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Watching the Weather

Full Day
Book Program
Year Levels


Common weather phenomena include wind, cloud, rain, snow, fog and dust storms. Almost all weather phenomena occur in the troposphere (the lower part of the atmosphere). Weather occurs primarily due to air pressure, temperature and moisture differences between one place and another.

Weather affects all living things, including humans, on a daily basis. Humans have the advantage of being able to control the climate inside buildings, or cloth themselves appropriately for going outdoors, and can also measure the weather and predict it into the near future so that weather surprises are minimised.

The Wadawurrung are the indigenous inhabitants to the west of Melbourne, including Bacchus Marsh, where Ecolinc is situated. For tens of thousands of years prior to European settlement, they lived on the land as hunters and gatherers. Seasonal changes in the weather, availability of foods and other factors would determine where campsites were located. Their seasons reflect this connection to the land, and differ from the four seasons of the Europeans.

Key Learning Question

How does weather affect our daily lives?

Learning Intentions

In this progam students will:

  • Investigate wet-weather phenomena including clouds, lightning and rainbows
  • Learn about temperature, how to read a thermometer, and how the temperature affects what we do and how we dress
  • Learn about the seasons of the indigenous people of Southern Victoria.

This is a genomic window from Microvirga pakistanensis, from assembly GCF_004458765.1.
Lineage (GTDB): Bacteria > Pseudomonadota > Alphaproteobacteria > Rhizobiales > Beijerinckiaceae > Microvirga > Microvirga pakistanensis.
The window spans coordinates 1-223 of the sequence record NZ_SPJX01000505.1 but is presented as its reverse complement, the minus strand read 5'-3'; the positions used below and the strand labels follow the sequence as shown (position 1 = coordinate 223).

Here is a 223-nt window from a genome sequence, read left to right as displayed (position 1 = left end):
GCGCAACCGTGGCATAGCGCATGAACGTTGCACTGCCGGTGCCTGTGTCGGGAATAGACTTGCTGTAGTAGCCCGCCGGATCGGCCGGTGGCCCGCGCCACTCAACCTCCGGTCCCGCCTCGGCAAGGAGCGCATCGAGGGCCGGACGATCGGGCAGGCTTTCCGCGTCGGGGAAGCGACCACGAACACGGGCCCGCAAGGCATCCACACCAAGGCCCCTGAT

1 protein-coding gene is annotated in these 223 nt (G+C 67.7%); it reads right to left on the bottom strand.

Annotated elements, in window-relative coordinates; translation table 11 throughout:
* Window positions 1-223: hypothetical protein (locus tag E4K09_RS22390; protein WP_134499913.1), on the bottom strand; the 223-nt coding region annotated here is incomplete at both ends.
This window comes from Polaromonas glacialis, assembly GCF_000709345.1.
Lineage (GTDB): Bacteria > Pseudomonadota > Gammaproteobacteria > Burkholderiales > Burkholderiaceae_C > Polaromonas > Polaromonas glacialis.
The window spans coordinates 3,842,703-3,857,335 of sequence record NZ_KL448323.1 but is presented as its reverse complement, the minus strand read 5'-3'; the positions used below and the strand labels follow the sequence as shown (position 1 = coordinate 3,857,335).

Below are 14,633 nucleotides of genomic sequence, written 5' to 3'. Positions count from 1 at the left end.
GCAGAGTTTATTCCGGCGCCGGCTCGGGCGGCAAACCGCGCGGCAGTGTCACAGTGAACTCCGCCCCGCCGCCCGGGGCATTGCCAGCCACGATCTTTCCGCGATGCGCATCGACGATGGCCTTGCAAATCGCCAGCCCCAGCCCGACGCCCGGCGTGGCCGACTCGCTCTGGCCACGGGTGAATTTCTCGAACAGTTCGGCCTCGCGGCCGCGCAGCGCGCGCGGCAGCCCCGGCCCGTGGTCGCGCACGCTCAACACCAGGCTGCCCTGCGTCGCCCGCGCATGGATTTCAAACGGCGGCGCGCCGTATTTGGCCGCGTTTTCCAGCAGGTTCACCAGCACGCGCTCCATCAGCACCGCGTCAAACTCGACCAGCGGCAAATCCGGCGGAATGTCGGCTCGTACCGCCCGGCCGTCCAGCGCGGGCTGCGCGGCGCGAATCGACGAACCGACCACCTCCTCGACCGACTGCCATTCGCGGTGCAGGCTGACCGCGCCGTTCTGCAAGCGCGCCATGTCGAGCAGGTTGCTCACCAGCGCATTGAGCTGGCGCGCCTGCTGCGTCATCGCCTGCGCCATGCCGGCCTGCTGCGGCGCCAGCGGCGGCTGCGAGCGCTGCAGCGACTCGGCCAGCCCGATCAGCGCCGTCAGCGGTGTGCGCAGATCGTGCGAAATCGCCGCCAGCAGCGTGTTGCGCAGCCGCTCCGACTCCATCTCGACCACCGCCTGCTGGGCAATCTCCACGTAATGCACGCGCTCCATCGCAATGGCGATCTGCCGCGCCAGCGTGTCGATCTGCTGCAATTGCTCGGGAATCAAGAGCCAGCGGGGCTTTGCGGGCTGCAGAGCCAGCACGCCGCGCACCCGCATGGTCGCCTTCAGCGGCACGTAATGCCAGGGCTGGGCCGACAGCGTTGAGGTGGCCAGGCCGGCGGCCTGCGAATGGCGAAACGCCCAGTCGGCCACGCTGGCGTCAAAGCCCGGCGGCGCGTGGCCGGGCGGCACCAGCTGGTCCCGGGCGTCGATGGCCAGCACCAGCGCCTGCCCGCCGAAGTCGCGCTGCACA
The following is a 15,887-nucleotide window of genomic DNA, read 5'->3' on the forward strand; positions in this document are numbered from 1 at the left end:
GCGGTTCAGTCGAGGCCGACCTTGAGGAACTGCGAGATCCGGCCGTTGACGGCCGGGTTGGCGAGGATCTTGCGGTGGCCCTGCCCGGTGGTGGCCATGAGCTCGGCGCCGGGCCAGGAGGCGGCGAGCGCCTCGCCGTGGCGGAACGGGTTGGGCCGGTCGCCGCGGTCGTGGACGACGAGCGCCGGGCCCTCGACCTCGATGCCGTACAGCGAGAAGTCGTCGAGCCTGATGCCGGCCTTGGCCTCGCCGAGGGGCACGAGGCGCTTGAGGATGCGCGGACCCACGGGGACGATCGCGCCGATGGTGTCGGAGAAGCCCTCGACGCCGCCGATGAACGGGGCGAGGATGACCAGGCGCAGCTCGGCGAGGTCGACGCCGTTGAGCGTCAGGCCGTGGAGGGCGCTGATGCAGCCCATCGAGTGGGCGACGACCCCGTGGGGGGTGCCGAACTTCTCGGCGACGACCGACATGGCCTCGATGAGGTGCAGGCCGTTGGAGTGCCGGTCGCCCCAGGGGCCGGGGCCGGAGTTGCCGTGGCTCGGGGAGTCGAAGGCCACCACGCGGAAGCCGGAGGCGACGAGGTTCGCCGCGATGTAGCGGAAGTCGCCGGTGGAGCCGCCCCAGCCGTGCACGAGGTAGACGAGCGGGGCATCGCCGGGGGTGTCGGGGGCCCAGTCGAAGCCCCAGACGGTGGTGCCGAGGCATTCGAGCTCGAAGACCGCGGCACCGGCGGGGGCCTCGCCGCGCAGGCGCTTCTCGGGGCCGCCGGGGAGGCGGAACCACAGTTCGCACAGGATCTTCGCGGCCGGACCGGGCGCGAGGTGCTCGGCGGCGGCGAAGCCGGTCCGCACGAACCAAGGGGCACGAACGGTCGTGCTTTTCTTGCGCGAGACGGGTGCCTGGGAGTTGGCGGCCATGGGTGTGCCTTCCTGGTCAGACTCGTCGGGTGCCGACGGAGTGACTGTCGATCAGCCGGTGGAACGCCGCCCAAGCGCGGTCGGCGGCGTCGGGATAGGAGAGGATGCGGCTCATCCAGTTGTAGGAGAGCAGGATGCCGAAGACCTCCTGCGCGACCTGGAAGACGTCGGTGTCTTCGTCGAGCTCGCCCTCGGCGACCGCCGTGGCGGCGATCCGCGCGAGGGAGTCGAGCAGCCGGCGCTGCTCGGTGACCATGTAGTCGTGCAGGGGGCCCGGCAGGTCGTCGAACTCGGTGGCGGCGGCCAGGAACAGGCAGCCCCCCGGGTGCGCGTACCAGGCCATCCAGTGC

Students will:

  • Undertake some simple experiments to help understand wet-weather phenomena, including clouds, lightning and rainbows
  • Test thermometers to understand how a thermometer works
  • Through story-telling, learn how the Wadawurrung people used the seasons to understand the land and how live as hunters and gathers


  • Maximum number of students for this program is 75 per day.

Victorian Curriculum

Science – Earth and space sciences

  • Observable changes occur in the sky and landscape; daily and seasonal changes affect everyday life (VCSSU046)

Geography – Places and our connections to them

  • Weather and seasons and the ways in which different cultural groups, including Aboriginal and Torres Strait Islander peoples, describe them (VCGGK067)

Mathematics – Using units of measurement

  • Level F: Use direct and indirect comparisons to decide which is longer, heavier or holds more, and explain reasoning in everyday language (VCMMG078)
  • Level 1: Measure and compare the lengths, masses and capacities of pairs of objects using uniform informal units (VCMMG095)
  • Level 2: Name and order months and seasons (VCMMG118)

Learning Continuum

The following Learning Continuum is a guide for teachers to show the links between the programs. Ecolinc offers onsite, online and through outreach. The Learning Continuum can be used to access Ecolinc resources to support the development of units of work.

Outreach programs are conducted by an Ecolinc education officer at your school. They are available to moderately disadvantaged primary schools in the Geelong, Ballarat and western suburbs areas (or within 100km radius from Bacchus Marsh)


☞ Watching the Weather


☞ Be a Meteorologist